While businesses continue to scramble for the limited supply of package liquor store and tavern licenses available, students and faculty will no longer have to wait for the first beer sales to arrive.
Monday afternoon saw the first legal alcohol transactions in Murray take place inside Five Star Marathon, located at Five Points.
Kendra Clere, sergeant for the Murray Police Department and City Alcohol Beverage Control (ABC) Administrator for Murray, said while beer would arrive quicker than liquor stores and taverns, citizens could still be waiting for all of the license applications to be approved at the state and city levels.
Just days before becoming a legal distributor of alcohol, Five Star Marathon made a misstep in the process, selling before finalizing both licenses.
Last Friday afternoon, after having been stocked by Miller and Budweiser Distributing Co., Five Star Marathon began erroneously selling alcohol to customers before obtaining its city licensing.
Clere said the entire situation was just a misunderstanding and has already been handled within city jurisdiction.
“Five Star thought that because they already had their state license they could start selling, but they didn’t have their city license,” she said. “Without having their city license and having it posted like it was supposed to be, they technically couldn’t sell because they were in violation with city policies.”
As of Tuesday morning, only Rite Aid, Huck’s, Max Fuel BP and Five Star Marathon had been approved not only at the state level, but also on the city level. Each business began selling by the early afternoon.
More businesses, Clere said, would follow in the coming days, as the city has begun the process of approving licenses and distributing them to the appropriate businesses.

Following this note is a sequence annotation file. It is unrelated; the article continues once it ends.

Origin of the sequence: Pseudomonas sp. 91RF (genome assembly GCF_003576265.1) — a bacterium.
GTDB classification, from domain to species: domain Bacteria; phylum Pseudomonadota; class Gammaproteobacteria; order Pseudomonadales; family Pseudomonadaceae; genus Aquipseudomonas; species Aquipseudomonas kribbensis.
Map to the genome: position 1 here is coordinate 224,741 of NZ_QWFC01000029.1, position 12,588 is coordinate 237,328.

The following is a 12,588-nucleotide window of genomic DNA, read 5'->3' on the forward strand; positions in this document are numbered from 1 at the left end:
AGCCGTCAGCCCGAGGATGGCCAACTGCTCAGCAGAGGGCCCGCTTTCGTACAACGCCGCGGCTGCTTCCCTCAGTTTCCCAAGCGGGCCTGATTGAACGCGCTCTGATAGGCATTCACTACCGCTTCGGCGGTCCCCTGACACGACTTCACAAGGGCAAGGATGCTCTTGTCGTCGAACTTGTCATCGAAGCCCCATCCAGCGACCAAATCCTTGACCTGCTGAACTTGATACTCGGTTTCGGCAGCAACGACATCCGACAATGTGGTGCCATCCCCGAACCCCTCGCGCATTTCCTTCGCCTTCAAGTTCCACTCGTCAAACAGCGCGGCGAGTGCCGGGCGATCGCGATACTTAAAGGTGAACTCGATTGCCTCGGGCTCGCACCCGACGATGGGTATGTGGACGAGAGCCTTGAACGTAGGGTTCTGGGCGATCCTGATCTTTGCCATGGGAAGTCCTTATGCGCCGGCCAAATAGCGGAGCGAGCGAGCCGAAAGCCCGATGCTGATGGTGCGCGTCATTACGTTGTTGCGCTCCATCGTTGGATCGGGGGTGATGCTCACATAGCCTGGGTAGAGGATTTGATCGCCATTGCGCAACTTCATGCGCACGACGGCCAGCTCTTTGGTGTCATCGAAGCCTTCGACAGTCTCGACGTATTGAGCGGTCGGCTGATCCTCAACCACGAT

“The state has to send its own ABC Administrators to check the sites where businesses have already applied,” Clere said. “It’s a huge relay that can take anywhere from 30-45 days before the license is applied for and either approved or denied.”
Clere said administrators have not yet arrived to check on all of the convenience stores and gas stations in the area, as each passing day pushes some release dates later into the year.
Because of the lengthy process and intricate litigation, Clere said it would probably be the first of the year before any packaged liquor stores or full taverns were created.
“Most of the applicants are playing a wait and see game,” she said. “They can’t start building yet until they know they’ve been approved.”
With eight retail package licenses (liquor stores) and seven tavern licenses (full bars) up for grabs in the city, Clere confirmed more parties have applied for licenses than are available, and she anticipated more applications to arrive over time.
Beer licenses, however, can be provided to all stores with at least $5,000 in grocery retail who apply and are accepted, proving to be less competitive than retail and tavern licenses.
Though she could not confirm the names of businesses and proprietors who have voiced their intent to apply, Clere did say 15 applications are currently on the table for retail package stores, seven more than is allowed in Murray.
However, six applications have been filed for the tavern license, leaving at least one more available in the event no applications be rejected.
With alcohol sales creeping up on the area, Clere shared some advice for students who are looking forward to the changing scene and availability of alcohol in Murray.
“Even though it is more accessible doesn’t mean it won’t be more enforced,” she said. “Just because we won’t be waiting outside of every establishment doesn’t mean we aren’t watching.”
Matt Gingles, Murray State alum and owner of The Burrito Shack, authenticated his intent to apply for a retail beer license and said he’s looking forward to what it can bring to his restaurant.
“We’re only going to have two or so bottled beers,” Gingles said. “We don’t have enough seats to apply for any liquor sales, and because of the zone laws I can’t apply for a tavern license.”
Asked if he wanted to turn into a party location near campus, Gingles said this is certainly not his intention, as he just wants to provide more choices of beverages with his menu.
“I’m definitely treading in new territory here,” he said. “We are not going to be a bar area or party scene. We’ll have a cooler with a couple of beers and it will be discrete. At the end of the line, you can ask for it and we’ll sell you a beer.”
Hoping to be approved of his license in the coming weeks, Gingles offered a warning to those looking for a crazy time between or after classes.
Said Gingles: “The Burrito Shack is not a place to get drunk.”
Story by Edward Marlowe, Staff writer.